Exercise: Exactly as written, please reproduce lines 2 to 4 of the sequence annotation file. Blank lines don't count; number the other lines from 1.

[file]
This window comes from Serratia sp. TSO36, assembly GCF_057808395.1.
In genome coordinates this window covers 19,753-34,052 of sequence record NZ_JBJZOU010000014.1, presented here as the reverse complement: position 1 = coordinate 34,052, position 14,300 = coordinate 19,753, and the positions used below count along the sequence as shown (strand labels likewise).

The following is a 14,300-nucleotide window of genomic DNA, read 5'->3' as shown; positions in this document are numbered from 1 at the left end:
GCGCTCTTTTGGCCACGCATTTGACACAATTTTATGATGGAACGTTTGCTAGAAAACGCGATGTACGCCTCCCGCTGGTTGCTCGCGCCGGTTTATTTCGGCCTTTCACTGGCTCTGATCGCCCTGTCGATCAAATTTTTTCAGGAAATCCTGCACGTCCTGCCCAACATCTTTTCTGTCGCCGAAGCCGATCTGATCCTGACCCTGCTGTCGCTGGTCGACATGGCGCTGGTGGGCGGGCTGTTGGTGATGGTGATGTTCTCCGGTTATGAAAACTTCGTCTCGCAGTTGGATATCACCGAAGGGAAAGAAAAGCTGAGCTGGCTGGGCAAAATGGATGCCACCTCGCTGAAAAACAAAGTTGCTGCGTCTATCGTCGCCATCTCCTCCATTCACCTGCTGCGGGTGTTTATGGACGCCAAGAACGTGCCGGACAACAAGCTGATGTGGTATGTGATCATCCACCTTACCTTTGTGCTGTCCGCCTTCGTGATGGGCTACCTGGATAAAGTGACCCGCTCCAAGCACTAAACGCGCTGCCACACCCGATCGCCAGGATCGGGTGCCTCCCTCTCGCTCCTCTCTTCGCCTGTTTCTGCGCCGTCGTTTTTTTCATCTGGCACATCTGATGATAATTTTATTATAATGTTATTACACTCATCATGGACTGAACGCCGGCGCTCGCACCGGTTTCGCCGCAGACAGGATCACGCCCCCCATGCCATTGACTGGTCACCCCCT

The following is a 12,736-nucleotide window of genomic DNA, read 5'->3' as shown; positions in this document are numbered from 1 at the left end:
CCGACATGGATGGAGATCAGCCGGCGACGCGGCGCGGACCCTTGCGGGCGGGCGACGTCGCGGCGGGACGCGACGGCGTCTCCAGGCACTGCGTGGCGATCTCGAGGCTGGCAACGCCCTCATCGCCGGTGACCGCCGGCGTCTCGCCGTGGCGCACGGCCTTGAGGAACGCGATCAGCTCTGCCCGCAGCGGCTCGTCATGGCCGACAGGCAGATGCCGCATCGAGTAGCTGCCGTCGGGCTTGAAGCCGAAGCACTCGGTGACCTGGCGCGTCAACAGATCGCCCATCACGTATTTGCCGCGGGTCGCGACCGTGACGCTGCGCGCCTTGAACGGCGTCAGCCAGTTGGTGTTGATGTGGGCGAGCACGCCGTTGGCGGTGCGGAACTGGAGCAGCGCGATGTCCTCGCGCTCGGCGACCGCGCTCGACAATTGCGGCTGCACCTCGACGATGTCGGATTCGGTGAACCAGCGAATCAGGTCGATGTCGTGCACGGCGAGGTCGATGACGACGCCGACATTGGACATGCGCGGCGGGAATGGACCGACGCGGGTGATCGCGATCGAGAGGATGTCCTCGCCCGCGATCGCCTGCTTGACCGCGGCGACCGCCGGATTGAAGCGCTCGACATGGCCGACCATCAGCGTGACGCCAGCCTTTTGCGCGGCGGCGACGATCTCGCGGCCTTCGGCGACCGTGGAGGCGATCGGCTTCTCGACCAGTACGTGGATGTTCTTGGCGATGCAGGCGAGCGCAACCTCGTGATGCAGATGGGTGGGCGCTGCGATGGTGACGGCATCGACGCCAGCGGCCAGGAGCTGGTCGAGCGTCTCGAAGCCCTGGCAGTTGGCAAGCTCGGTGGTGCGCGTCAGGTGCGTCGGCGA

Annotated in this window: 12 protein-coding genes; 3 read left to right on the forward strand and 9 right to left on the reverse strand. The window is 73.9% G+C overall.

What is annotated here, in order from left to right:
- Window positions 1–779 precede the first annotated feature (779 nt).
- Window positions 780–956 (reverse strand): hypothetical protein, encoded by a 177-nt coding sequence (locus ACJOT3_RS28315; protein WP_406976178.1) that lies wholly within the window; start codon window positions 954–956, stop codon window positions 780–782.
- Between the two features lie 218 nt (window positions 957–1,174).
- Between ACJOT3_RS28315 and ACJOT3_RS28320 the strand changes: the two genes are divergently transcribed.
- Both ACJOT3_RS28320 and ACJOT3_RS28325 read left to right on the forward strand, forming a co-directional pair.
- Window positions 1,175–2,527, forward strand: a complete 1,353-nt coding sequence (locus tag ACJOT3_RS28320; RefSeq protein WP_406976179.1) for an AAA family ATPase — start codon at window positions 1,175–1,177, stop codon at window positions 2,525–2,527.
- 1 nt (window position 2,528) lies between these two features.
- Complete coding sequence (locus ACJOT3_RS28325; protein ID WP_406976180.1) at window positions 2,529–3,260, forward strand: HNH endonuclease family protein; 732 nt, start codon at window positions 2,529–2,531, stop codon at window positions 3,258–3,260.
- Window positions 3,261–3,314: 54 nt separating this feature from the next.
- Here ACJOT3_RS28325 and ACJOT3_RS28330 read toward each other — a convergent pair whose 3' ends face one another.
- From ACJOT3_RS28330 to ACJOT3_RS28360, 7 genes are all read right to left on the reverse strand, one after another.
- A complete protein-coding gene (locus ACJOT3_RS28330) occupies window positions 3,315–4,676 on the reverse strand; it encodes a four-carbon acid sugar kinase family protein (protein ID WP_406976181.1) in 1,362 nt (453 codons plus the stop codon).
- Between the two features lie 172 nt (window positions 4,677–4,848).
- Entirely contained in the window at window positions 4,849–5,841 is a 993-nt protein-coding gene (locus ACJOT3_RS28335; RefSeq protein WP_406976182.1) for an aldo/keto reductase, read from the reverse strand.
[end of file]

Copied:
In genome coordinates this window covers 19,753-34,052 of sequence record NZ_JBJZOU010000014.1, presented here as the reverse complement: position 1 = coordinate 34,052, position 14,300 = coordinate 19,753, and the positions used below count along the sequence as shown (strand labels likewise).

The following is a 14,300-nucleotide window of genomic DNA, read 5'->3' as shown; positions in this document are numbered from 1 at the left end:
GCGCTCTTTTGGCCACGCATTTGACACAATTTTATGATGGAACGTTTGCTAGAAAACGCGATGTACGCCTCCCGCTGGTTGCTCGCGCCGGTTTATTTCGGCCTTTCACTGGCTCTGATCGCCCTGTCGATCAAATTTTTTCAGGAAATCCTGCACGTCCTGCCCAACATCTTTTCTGTCGCCGAAGCCGATCTGATCCTGACCCTGCTGTCGCTGGTCGACATGGCGCTGGTGGGCGGGCTGTTGGTGATGGTGATGTTCTCCGGTTATGAAAACTTCGTCTCGCAGTTGGATATCACCGAAGGGAAAGAAAAGCTGAGCTGGCTGGGCAAAATGGATGCCACCTCGCTGAAAAACAAAGTTGCTGCGTCTATCGTCGCCATCTCCTCCATTCACCTGCTGCGGGTGTTTATGGACGCCAAGAACGTGCCGGACAACAAGCTGATGTGGTATGTGATCATCCACCTTACCTTTGTGCTGTCCGCCTTCGTGATGGGCTACCTGGATAAAGTGACCCGCTCCAAGCACTAAACGCGCTGCCACACCCGATCGCCAGGATCGGGTGCCTCCCTCTCGCTCCTCTCTTCGCCTGTTTCTGCGCCGTCGTTTTTTTCATCTGGCACATCTGATGATAATTTTATTATAATGTTATTACACTCATCATGGACTGAACGCCGGCGCTCGCACCGGTTTCGCCGCAGACAGGATCACGCCCCCCATGCCATTGACTGGTCACCCCCT